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Rapper Fat Joe: MMA fighters 'are pound-for-pound the toughest athletes in the world'

Rob Kim/Getty Images

Fat Joe is a boxing guy going way back. He and Big Pun were two of the first rappers to ever walk a boxer out to the ring when they did it for Felix Trinidad before his bout with Oscar De La Hoya in 1999.

But the Bronx born hip-hop artist has a lot of love for MMA, too. He'll be performing at the House of Fame Mixed Martial Arts event in Coral Gables, Fla., on Friday night. The card is being billed USA vs. Cuba and will feature American athletes pitted against Cubans.

"These guys are pound-for-pound the toughest athletes in the world," Fat Joe told Ariel Helwani on Monday's edition of The MMA Hour. "And there's no way around it."

Joe, whose real name is Joseph Cartagena, said he is not the biggest fan of MMA, but when there's an important fight he always makes sure he sets time aside in his busy schedule to watch it.

"I buy into athletes, the stories, who's the underdog," Fat Joe said. "What's so important now is how you learn the life stories of these guys and all the obstacles they had to overcome, not just physically. Some of these guys got families and they're struggling. They're working two jobs and at the same time they're training to be the champion of the world. That's my type of thing: the 'Rocky' story. The real-life 'Rocky.' That's what I'm into."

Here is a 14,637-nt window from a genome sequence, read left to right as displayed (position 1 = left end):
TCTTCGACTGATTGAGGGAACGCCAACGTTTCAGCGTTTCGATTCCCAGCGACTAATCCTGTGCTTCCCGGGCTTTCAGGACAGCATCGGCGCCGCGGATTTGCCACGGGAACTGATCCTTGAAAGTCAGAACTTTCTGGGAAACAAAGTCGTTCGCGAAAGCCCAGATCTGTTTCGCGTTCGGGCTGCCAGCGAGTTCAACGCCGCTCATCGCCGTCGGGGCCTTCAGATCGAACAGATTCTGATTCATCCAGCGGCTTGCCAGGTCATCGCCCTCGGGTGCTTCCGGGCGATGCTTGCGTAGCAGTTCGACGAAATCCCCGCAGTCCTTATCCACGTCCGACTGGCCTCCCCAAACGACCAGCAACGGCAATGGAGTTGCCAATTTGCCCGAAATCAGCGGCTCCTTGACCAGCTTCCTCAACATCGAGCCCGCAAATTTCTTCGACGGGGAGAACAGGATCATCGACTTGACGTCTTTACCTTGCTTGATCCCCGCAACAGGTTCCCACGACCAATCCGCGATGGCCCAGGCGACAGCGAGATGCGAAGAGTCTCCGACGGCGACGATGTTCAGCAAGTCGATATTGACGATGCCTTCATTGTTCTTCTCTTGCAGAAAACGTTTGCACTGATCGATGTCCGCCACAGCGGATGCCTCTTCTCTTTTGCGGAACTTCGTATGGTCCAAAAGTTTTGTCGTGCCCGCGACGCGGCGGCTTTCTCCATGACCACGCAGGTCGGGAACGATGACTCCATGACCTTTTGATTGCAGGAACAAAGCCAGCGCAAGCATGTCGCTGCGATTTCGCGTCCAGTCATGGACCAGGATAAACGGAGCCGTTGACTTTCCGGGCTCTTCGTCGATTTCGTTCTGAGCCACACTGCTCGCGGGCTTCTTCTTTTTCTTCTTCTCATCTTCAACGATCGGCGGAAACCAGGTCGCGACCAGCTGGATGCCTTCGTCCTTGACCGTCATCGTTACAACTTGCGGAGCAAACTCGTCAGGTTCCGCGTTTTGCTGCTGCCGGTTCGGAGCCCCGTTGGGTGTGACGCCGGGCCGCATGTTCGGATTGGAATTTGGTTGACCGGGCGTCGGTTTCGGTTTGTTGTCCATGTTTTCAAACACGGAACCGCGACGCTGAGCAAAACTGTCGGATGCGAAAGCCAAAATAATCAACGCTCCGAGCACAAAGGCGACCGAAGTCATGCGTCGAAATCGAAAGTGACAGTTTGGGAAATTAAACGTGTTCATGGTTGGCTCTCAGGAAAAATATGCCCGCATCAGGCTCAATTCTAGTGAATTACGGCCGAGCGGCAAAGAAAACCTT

Fat Joe, 44, has never trained in MMA himself, though he has dropped more than 200 pounds over the last few years. Joe said he once walked around at nearly 500 pounds and now he's closer to 275. As far as a fight with another rapper, Joe said he has no beef since his notable one against 50 Cent was squashed years ago.

But that doesn't mean he wouldn't be down for a fight. Joe said he used to get into street fights all the time before he got famous.

"It's been a couple of years, because they start suing me," Joe said. "So I can't do it anymore. After awhile people would bait me into fighting and it would be like a gimmick to sue me. 'Oh, you a punk Fat Joe,' and then once I do something I get sued. I got wise to the gimmick."

There was that one time, though, that Fat Joe almost got into it with someone he wanted nothing to do with: Roy Jones Jr. Joe poked fun to Jones in a lyric from his single "New York," saying "even Roy Jones was forced to lean back" after Jones was knocked out by Glen Johnson in 2004.

Jones Jr. didn't appreciate it and came out Fat Joe during an appearance. Joe said he had to hold his wrists to prevent him from taking a swing.

"Long story short, I convinced him it was just hip hop and we should just leave it at that," Fat Joe said.

Safe to say, Joe probably wouldn't be too excited to mix it up with any MMA fighters this weekend down in Miami, either.

"They're amazing," Joe said. "These guys, they're it. They're in great shape. These guys don't like to smile much. They don't smile. These guys don't even smile. Somebody could be setting it up, Fat Joe meeting the champion. He's excited to meet Fat Joe, but he doesn't care. He still don't smile. I meet the guy and he's still looking at me like he wants to fight me."

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